• During these brief interludes while counsel is forming the next question jurors’ attention may wander, and they may forget the previous answer, the previous question, the context, or all three. Cross-examination needs to flow; otherwise, it is stilted and ineffective.

        • A trial lawyer who is constantly looking down for the next question is not making a good impression. The examiner should be watching the witness and the effect of the testimony on the jury – not looking at a piece of paper. A trial lawyer needs to convey during cross-examination that everything that can be known about the case is known to the examiner, and that what he or she says can be believed. Constantly looking down at one’s outline sends the exact opposite message.

    The remedy is to reduce one’s reliance on an examination outline. This may be a horrifying thought, given the complexities of IP litigation. How will you know what to ask next? The answer is that you just will (once you overcome the anxiety of not being able to question out of an outline) – just as you knew what to write down in the outline in the first place.

    Besides losing the false security of an outline, the fears of working without a safety net include forgetting to ask something, asking questions in the wrong sequence, and not having impeachment material readily at hand. But a colleague at the counsel table can follow along in the outline, the examiner can practice the cross to get the sequences right, and a list of impeaching material can be loaded into a computer so that it’s just a click away. Besides, the effect of over reliance on an outline is considerably worse than forgetting to ask a question or reversing a sequence. Good cross is an interrogation, not a presentation. Consider a mom. She comes on the scene when one child is screaming and the other is sulking, and her task is to find out what happened; so she asks questions. She watches her children as they give answers, she tests the explanations, she tests the commitment of each child to the answers given, and without any preparation or the benefit of discovery she ferrets out the truth. You can’t conduct interrogation from an outline.

    Besides, you don’t have to ask everything in an examination outline. Indeed, forcing a witness into a dramatic admission may make everything else moot.


    Two of the most ingrained edicts of cross-examination are to never – ever – ask a question you don’t know the answer to, and to never – ever – ask anything but a leading question.

    What happens if the examiner follows that advice? Nothing. That’s the problem. An uninspired presentation of disembodied facts elicited on cross from a witness defers joining the issue until closing argument. But argument of the client’s case through examination must persist from opening statement through closing argument and every witness in between. The jury expects cross-examination to be a contest, and the testimony of the witness to be tested and challenged If the examiner does not do so, the jury will tend to deem the witness credible – after all, what better proof of that is there than the failure of opposing counsel to challenge the witness on cross?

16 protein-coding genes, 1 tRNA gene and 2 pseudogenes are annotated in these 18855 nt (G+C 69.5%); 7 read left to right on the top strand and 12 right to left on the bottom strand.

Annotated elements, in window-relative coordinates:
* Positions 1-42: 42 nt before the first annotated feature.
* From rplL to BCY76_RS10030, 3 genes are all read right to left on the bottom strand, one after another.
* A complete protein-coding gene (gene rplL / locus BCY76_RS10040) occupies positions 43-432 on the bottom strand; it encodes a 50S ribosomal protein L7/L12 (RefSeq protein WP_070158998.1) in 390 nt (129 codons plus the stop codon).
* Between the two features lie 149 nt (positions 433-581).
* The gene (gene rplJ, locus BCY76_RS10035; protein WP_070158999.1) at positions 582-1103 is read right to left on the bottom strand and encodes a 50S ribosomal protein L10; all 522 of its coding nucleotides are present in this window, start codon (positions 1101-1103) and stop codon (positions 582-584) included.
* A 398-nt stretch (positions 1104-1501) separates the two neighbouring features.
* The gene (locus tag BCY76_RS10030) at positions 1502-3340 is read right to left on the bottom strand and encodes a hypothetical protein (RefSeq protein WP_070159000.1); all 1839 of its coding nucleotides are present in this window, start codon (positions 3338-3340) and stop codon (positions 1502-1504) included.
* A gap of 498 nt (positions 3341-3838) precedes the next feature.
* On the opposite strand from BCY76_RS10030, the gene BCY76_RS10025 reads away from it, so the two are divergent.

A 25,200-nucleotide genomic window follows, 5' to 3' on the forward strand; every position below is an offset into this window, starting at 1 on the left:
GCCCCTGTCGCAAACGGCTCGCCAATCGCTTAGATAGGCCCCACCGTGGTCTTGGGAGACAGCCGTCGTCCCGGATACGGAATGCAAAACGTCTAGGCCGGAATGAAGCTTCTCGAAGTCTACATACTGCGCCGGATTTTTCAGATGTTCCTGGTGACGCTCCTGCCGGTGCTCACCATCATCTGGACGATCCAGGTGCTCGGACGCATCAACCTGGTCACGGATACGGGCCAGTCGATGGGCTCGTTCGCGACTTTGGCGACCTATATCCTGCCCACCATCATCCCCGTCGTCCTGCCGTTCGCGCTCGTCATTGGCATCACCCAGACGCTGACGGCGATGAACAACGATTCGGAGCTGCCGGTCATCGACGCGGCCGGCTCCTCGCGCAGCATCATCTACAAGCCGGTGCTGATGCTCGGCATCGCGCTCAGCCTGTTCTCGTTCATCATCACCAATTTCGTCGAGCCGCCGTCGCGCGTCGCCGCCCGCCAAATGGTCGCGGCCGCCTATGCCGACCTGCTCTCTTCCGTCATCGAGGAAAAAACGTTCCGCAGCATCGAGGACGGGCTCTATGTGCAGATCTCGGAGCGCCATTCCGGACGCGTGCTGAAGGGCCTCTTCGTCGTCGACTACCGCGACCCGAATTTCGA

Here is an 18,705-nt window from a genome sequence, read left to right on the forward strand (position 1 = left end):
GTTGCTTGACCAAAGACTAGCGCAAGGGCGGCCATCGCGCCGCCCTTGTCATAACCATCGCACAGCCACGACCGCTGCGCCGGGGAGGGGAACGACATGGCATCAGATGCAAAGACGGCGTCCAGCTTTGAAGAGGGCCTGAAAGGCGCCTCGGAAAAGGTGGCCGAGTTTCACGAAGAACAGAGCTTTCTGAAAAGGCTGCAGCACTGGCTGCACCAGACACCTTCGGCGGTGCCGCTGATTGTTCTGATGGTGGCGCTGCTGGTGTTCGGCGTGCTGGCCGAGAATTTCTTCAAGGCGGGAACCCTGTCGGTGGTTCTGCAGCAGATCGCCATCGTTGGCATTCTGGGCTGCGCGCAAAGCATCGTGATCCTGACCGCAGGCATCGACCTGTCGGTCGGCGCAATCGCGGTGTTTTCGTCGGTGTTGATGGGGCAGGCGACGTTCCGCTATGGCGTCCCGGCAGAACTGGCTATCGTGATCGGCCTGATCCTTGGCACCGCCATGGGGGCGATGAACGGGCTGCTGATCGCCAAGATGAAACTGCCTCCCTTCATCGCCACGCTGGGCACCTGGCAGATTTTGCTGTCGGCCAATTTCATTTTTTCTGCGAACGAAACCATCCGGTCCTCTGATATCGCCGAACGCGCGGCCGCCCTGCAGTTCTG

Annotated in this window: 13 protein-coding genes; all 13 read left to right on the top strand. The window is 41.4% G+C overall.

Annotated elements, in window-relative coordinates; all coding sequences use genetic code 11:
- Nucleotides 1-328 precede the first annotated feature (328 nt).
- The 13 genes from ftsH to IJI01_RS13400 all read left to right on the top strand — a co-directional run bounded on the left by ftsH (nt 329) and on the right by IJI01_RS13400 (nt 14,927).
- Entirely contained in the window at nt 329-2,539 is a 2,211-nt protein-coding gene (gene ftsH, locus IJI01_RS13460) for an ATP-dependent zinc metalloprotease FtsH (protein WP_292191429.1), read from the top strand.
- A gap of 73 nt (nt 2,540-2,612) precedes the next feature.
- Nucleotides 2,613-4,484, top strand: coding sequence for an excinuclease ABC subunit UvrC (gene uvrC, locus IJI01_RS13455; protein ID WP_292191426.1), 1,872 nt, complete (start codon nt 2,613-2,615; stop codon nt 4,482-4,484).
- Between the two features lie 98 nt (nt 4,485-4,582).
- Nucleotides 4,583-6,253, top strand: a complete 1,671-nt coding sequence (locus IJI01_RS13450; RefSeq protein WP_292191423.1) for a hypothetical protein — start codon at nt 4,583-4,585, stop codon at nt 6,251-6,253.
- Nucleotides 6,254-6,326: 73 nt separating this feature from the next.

It is not enough to tie everything up in closing (except possibly in a criminal case), because the jury is “learning the tune” throughout the trial, forming impressions about what the truth is and who the credible witnesses are. If the examiner makes no concerted attempt to change these impressions during cross, how can those impressions be changed during closing argument?

    There are some common situations where non-leading questions to which the answer is not known can yield big returns:

        • Where the witness is obviously uncomfortable with his or her testimony, the truth may be lurking just beneath the surface, ready to burst forth like the cross-examination of Colonel Jessep in the final scenes of A Few Good Men. And there are other benefits. If the witness repeats the testimony in response to scornful questioning, in the same agonized (and obviously untruthful) manner, the jury will be focusing on the witness, not the words. And think of how much more memorable the event will be in closing argument when you remind the jury how the witness was so obviously dissembling.

        • Where the answer is unexpected, and the implications will unravel the other side’s case, it would be a shame not to explore that chain of implications with the witness. What can the witness do, realize what he has done and recant? That would be memorable grist for closing argument too.

        • When the witness admits that something shouldn’t have been done, there is only upside to elaborating on that theme with questioning on such topics as what else shouldn’t have been done, what are the implications of doing what shouldn’t have been done, and so forth.